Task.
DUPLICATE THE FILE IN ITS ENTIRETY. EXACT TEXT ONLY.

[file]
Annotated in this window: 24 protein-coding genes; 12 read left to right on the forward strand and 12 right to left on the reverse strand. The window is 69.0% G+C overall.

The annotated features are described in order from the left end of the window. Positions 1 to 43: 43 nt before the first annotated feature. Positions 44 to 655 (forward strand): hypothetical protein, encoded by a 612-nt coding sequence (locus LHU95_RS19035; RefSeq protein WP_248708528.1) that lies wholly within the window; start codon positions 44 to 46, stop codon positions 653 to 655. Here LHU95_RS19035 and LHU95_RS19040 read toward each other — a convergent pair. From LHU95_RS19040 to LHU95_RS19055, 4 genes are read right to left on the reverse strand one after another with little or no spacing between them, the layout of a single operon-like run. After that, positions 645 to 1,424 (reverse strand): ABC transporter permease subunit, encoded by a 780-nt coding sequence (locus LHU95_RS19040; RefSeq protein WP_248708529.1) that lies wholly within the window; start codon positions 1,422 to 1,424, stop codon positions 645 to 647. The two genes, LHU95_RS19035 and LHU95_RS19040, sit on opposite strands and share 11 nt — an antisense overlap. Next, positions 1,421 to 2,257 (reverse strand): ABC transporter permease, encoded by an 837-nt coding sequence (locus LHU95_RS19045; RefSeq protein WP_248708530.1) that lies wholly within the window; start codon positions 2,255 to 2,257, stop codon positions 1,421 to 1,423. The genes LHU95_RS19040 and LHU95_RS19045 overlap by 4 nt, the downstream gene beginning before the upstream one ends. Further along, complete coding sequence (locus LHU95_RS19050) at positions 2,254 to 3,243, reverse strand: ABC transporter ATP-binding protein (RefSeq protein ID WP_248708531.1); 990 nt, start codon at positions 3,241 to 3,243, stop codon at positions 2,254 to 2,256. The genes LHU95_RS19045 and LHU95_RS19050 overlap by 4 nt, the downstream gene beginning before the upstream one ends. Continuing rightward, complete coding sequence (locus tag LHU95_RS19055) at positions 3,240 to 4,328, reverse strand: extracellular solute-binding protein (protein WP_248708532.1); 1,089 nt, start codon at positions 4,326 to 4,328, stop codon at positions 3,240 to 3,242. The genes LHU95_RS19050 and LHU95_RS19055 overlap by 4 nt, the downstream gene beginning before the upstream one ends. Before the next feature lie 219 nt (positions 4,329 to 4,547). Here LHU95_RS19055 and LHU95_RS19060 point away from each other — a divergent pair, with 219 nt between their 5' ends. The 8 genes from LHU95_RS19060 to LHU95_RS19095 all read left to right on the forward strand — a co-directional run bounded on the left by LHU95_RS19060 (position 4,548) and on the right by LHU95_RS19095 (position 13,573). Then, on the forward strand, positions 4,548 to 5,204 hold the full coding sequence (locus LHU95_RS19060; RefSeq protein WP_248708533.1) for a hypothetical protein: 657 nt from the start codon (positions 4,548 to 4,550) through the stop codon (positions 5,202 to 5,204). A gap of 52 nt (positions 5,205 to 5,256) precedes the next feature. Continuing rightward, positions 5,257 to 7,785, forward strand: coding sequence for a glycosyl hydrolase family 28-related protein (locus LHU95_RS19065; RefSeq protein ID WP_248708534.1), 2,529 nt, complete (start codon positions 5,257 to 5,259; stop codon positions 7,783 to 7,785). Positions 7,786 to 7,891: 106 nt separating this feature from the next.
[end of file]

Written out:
Annotated in this window: 24 protein-coding genes; 12 read left to right on the forward strand and 12 right to left on the reverse strand. The window is 69.0% G+C overall.

The annotated features are described in order from the left end of the window. Positions 1 to 43: 43 nt before the first annotated feature. Positions 44 to 655 (forward strand): hypothetical protein, encoded by a 612-nt coding sequence (locus LHU95_RS19035; RefSeq protein WP_248708528.1) that lies wholly within the window; start codon positions 44 to 46, stop codon positions 653 to 655. Here LHU95_RS19035 and LHU95_RS19040 read toward each other — a convergent pair. From LHU95_RS19040 to LHU95_RS19055, 4 genes are read right to left on the reverse strand one after another with little or no spacing between them, the layout of a single operon-like run. After that, positions 645 to 1,424 (reverse strand): ABC transporter permease subunit, encoded by a 780-nt coding sequence (locus LHU95_RS19040; RefSeq protein WP_248708529.1) that lies wholly within the window; start codon positions 1,422 to 1,424, stop codon positions 645 to 647. The two genes, LHU95_RS19035 and LHU95_RS19040, sit on opposite strands and share 11 nt — an antisense overlap. Next, positions 1,421 to 2,257 (reverse strand): ABC transporter permease, encoded by an 837-nt coding sequence (locus LHU95_RS19045; RefSeq protein WP_248708530.1) that lies wholly within the window; start codon positions 2,255 to 2,257, stop codon positions 1,421 to 1,423. The genes LHU95_RS19040 and LHU95_RS19045 overlap by 4 nt, the downstream gene beginning before the upstream one ends. Further along, complete coding sequence (locus LHU95_RS19050) at positions 2,254 to 3,243, reverse strand: ABC transporter ATP-binding protein (RefSeq protein ID WP_248708531.1); 990 nt, start codon at positions 3,241 to 3,243, stop codon at positions 2,254 to 2,256. The genes LHU95_RS19045 and LHU95_RS19050 overlap by 4 nt, the downstream gene beginning before the upstream one ends. Continuing rightward, complete coding sequence (locus tag LHU95_RS19055) at positions 3,240 to 4,328, reverse strand: extracellular solute-binding protein (protein WP_248708532.1); 1,089 nt, start codon at positions 4,326 to 4,328, stop codon at positions 3,240 to 3,242. The genes LHU95_RS19050 and LHU95_RS19055 overlap by 4 nt, the downstream gene beginning before the upstream one ends. Before the next feature lie 219 nt (positions 4,329 to 4,547). Here LHU95_RS19055 and LHU95_RS19060 point away from each other — a divergent pair, with 219 nt between their 5' ends. The 8 genes from LHU95_RS19060 to LHU95_RS19095 all read left to right on the forward strand — a co-directional run bounded on the left by LHU95_RS19060 (position 4,548) and on the right by LHU95_RS19095 (position 13,573). Then, on the forward strand, positions 4,548 to 5,204 hold the full coding sequence (locus LHU95_RS19060; RefSeq protein WP_248708533.1) for a hypothetical protein: 657 nt from the start codon (positions 4,548 to 4,550) through the stop codon (positions 5,202 to 5,204). A gap of 52 nt (positions 5,205 to 5,256) precedes the next feature. Continuing rightward, positions 5,257 to 7,785, forward strand: coding sequence for a glycosyl hydrolase family 28-related protein (locus LHU95_RS19065; RefSeq protein ID WP_248708534.1), 2,529 nt, complete (start codon positions 5,257 to 5,259; stop codon positions 7,783 to 7,785). Positions 7,786 to 7,891: 106 nt separating this feature from the next.